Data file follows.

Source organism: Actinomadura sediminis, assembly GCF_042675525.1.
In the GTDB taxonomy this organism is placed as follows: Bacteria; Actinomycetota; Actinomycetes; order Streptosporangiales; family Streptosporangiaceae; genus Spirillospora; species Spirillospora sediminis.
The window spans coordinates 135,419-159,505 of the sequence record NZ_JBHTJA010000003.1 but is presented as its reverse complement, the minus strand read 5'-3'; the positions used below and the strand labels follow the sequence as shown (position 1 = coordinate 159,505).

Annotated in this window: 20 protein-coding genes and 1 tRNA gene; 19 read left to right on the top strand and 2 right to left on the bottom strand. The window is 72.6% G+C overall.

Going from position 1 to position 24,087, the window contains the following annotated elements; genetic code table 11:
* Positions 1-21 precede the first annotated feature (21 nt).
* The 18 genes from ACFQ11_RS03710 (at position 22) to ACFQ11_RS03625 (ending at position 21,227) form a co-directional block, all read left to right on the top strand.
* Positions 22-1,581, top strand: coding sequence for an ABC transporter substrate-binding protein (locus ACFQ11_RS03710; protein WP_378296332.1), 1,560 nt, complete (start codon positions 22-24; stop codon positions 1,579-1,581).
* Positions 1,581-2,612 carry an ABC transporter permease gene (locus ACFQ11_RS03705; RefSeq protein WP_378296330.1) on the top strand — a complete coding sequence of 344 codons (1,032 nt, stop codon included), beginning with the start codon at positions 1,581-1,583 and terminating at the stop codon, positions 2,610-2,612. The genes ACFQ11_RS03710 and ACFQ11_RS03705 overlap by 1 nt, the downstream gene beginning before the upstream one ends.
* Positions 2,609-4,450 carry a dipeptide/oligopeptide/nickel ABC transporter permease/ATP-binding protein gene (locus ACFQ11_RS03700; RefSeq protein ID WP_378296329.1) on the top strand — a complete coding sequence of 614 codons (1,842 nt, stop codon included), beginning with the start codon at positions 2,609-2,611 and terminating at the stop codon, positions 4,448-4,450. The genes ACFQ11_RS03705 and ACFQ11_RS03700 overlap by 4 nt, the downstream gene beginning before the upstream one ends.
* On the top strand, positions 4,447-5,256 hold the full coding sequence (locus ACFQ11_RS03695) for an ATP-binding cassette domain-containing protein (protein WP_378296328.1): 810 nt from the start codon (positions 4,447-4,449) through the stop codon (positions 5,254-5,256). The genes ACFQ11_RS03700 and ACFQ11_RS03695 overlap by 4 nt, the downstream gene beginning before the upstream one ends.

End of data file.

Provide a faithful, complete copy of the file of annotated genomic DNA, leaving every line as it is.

Source organism: Actinomadura sediminis, assembly GCF_042675525.1.
In the GTDB taxonomy this organism is placed as follows: Bacteria; Actinomycetota; Actinomycetes; order Streptosporangiales; family Streptosporangiaceae; genus Spirillospora; species Spirillospora sediminis.
The window spans coordinates 135,419-159,505 of the sequence record NZ_JBHTJA010000003.1 but is presented as its reverse complement, the minus strand read 5'-3'; the positions used below and the strand labels follow the sequence as shown (position 1 = coordinate 159,505).

Annotated in this window: 20 protein-coding genes and 1 tRNA gene; 19 read left to right on the top strand and 2 right to left on the bottom strand. The window is 72.6% G+C overall.

Going from position 1 to position 24,087, the window contains the following annotated elements; genetic code table 11:
* Positions 1-21 precede the first annotated feature (21 nt).
* The 18 genes from ACFQ11_RS03710 (at position 22) to ACFQ11_RS03625 (ending at position 21,227) form a co-directional block, all read left to right on the top strand.
* Positions 22-1,581, top strand: coding sequence for an ABC transporter substrate-binding protein (locus ACFQ11_RS03710; protein WP_378296332.1), 1,560 nt, complete (start codon positions 22-24; stop codon positions 1,579-1,581).
* Positions 1,581-2,612 carry an ABC transporter permease gene (locus ACFQ11_RS03705; RefSeq protein WP_378296330.1) on the top strand — a complete coding sequence of 344 codons (1,032 nt, stop codon included), beginning with the start codon at positions 1,581-1,583 and terminating at the stop codon, positions 2,610-2,612. The genes ACFQ11_RS03710 and ACFQ11_RS03705 overlap by 1 nt, the downstream gene beginning before the upstream one ends.
* Positions 2,609-4,450 carry a dipeptide/oligopeptide/nickel ABC transporter permease/ATP-binding protein gene (locus ACFQ11_RS03700; RefSeq protein ID WP_378296329.1) on the top strand — a complete coding sequence of 614 codons (1,842 nt, stop codon included), beginning with the start codon at positions 2,609-2,611 and terminating at the stop codon, positions 4,448-4,450. The genes ACFQ11_RS03705 and ACFQ11_RS03700 overlap by 4 nt, the downstream gene beginning before the upstream one ends.
* On the top strand, positions 4,447-5,256 hold the full coding sequence (locus ACFQ11_RS03695) for an ATP-binding cassette domain-containing protein (protein WP_378296328.1): 810 nt from the start codon (positions 4,447-4,449) through the stop codon (positions 5,254-5,256). The genes ACFQ11_RS03700 and ACFQ11_RS03695 overlap by 4 nt, the downstream gene beginning before the upstream one ends.